Spousal Support  Attorneys, Houston TX

When it comes to spousal support, Texas is a difficult state for spouses to convince a court to award any sort of alimony (more commonly referred to as alimony). There is a significant burden of proof on the spouse asking for spousal support upon the final dissolution of marriage. The situation has been further complicated by the recent overhaul of the Federal Tax Code, which eliminates the deduction for the payor and requires the receiver to report these payments as income.

Types of Spousal Support

There are two primary kinds of spousal support in Texas. The first is contractual support and the second is court-ordered spousal maintenance. The former is usually an agreement between the two parties, and there are few requirements on contractual support. The court must still approve of the arrangement, but generally speaking, spouses can agree to any number of financial arrangements under the guise of contractual spousal support.

Court ordered support, on the other hand, is limited. First, the spouse has to show the court that, upon final dissolution, there will not be enough property or assets for the spouse to meet their own minimum reasonable needs. Then, they must also prove at least one of the following:

  • That the marriage has lasted at least 10 years;
  • The other spouse has committed family violence;
  • The spouse asking for support has a disability that arose during the marriage; or
  • There is a child of the marriage who has a disability which prevents the requesting spouse to earn sufficient income outside the home.

Additionally, when the spouse is asking for support after the divorce in a 10-year marriage, they must show that they continued to work or diligently look for work that would enable them to support themselves. In other words, do not quit your job during the divorce and bank on the fact that the court will order spousal support.

How Much Spousal Support Will I Pay, Receive?

There are statutory caps on court-ordered spousal maintenance in Texas. The spouse cannot be ordered to pay over $5,000.00 per month or 20 percent of the spouse’s average monthly gross income, whichever is lower. For high net worth estates, this can be a low cap. That is where contractual alimony comes into play. Parties can agree to have an additional award on top of the court-ordered award, particularly if the parties had enjoyed a very high standard of living prior to the divorce.

Spousal Support Time Limits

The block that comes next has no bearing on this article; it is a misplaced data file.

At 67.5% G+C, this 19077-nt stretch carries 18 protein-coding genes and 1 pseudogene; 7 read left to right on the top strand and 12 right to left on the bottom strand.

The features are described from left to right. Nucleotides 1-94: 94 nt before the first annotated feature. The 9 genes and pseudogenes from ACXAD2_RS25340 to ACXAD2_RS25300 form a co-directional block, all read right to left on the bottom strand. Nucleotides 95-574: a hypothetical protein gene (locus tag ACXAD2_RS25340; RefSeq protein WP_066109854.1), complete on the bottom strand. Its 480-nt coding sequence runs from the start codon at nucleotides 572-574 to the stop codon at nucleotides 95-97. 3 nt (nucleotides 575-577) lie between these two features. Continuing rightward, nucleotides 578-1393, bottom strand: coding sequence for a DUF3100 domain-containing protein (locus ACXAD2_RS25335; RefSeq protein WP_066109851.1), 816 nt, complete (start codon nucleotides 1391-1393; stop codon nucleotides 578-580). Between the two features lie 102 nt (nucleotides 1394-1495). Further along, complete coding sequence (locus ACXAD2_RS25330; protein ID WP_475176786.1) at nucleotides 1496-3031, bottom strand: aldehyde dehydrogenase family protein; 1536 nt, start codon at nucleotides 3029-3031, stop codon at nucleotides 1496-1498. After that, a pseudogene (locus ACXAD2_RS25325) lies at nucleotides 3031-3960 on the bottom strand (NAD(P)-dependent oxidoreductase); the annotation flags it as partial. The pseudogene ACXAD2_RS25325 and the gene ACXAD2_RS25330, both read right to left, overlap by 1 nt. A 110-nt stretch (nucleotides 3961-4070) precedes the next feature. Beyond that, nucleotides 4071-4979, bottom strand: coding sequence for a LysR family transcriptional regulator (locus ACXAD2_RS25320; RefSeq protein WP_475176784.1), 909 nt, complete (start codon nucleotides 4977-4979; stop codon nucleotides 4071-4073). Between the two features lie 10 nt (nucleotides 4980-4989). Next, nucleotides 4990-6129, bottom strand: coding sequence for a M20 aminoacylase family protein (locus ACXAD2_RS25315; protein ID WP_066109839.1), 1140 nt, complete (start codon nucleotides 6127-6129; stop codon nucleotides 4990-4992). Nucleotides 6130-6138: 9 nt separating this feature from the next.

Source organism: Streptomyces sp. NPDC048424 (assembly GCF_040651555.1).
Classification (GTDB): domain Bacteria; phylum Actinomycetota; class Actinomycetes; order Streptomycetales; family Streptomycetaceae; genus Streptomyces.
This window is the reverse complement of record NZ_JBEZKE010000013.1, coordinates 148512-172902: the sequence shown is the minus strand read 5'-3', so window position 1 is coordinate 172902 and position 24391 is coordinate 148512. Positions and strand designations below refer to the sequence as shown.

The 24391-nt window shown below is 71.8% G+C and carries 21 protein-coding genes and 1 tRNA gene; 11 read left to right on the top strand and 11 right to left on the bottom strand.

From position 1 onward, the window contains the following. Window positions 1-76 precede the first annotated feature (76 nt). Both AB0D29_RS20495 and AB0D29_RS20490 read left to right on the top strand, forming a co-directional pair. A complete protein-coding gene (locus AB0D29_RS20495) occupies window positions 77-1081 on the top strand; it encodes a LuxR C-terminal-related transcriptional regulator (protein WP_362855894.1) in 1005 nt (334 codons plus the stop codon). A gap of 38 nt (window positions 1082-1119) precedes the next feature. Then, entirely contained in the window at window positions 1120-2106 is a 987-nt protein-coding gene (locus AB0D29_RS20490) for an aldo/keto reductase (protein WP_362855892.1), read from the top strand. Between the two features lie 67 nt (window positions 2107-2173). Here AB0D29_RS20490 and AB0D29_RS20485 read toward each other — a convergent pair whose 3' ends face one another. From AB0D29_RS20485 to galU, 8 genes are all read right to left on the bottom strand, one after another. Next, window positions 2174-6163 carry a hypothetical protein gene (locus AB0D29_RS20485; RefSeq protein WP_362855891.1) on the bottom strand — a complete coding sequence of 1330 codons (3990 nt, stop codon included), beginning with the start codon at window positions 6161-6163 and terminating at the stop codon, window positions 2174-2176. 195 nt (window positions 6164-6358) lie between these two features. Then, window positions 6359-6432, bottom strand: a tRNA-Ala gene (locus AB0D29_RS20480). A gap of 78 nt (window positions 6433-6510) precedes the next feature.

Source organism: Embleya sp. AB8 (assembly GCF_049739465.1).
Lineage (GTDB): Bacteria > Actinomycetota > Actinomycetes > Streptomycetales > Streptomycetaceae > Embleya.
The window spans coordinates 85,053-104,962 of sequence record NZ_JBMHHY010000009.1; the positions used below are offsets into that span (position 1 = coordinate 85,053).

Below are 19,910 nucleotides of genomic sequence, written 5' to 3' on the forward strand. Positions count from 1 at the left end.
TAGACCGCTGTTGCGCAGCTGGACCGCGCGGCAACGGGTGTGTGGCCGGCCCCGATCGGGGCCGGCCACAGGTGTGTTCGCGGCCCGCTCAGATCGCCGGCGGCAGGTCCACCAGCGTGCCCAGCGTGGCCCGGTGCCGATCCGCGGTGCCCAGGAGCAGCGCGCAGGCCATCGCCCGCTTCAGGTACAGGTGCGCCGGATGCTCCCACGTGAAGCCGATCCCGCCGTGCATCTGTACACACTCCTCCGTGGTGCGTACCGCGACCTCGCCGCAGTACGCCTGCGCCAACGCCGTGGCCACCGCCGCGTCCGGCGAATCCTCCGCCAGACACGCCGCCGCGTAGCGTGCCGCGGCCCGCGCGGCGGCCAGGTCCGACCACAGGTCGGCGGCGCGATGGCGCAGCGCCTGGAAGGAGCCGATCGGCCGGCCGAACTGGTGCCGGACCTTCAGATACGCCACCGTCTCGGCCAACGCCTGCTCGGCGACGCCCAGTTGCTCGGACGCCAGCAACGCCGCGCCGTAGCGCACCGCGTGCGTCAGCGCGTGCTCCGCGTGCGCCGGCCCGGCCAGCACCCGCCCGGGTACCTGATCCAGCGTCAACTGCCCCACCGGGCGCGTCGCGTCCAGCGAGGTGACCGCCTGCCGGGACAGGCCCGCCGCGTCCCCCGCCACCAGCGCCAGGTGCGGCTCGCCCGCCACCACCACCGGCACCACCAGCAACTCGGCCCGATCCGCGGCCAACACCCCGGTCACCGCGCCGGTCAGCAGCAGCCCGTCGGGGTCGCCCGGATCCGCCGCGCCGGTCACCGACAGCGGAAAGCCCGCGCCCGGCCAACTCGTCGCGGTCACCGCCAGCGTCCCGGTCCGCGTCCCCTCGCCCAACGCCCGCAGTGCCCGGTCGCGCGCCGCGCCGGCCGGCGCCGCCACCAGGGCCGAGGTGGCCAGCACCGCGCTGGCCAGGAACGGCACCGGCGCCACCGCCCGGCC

Texas courts are required to limit court-ordered maintenance to the shortest reasonable time to ensure the recipient spouse has enough money to meet their minimum needs until they can support themselves. There are caps on the length of time a spouse is required to pay court-ordered maintenance. If there was family violence, and the marriage was less than 10 years, then the limit is 5 years. If the marriage was between 10-20 years, then the limitation is also 5 years. Longer terms marriages, from 20-30 years, might have a spousal maintenance award of up to 7 years. Couples married longer than 30 years are entitled to a maintenance award of up to 10 years. However, if spousal maintenance is awarded due to either a disability of the spouse or a child of the marriage, there is no time limit. The maintenance will last for as long as that spouse or child is disabled.

Additional Factors Affecting Spousal Support Orders

There are additional factors the court will consider when determining how long and the amount of spousal maintenance which should be ordered. Under Section 8.052 of the Texas Family Code, the court must consider all relevant factors including:

  • Each spouse’s ability to provide for that spouse’s minimum reasonable needs;
  • The education and skills of the spouses, or any time required for a spouse to get the skills necessary to earn sufficient income;
  • The length of the marriage;
  • Age, employment history, earning ability and the physical or emotional condition of the spouse seeking maintenance;
  • The effect on the ability to pay while providing child support or other court-ordered payments;
  • Acts of a spouse resulting in excessive or abnormal expenditures, or destruction or concealment of community property;
  • The contribution by one spouse to the education and training of another;
  • Property brought to the marriage by either spouse;
  • Contributions to the marriage of a spouse as the homemaker;
  • Marital misconduct;
  • Or family violence.

Seeking Legal Advice or Representation?

We can provide you guidance and answer the questions you might have as to whether or not you are entitled to spousal maintenance or if you may be obligated to pay. Depending on your circumstances, we can ensure you are taken care of after the marriage and advocate for your right to maintenance. We can also defend against any requests by your spouse for support after the divorce.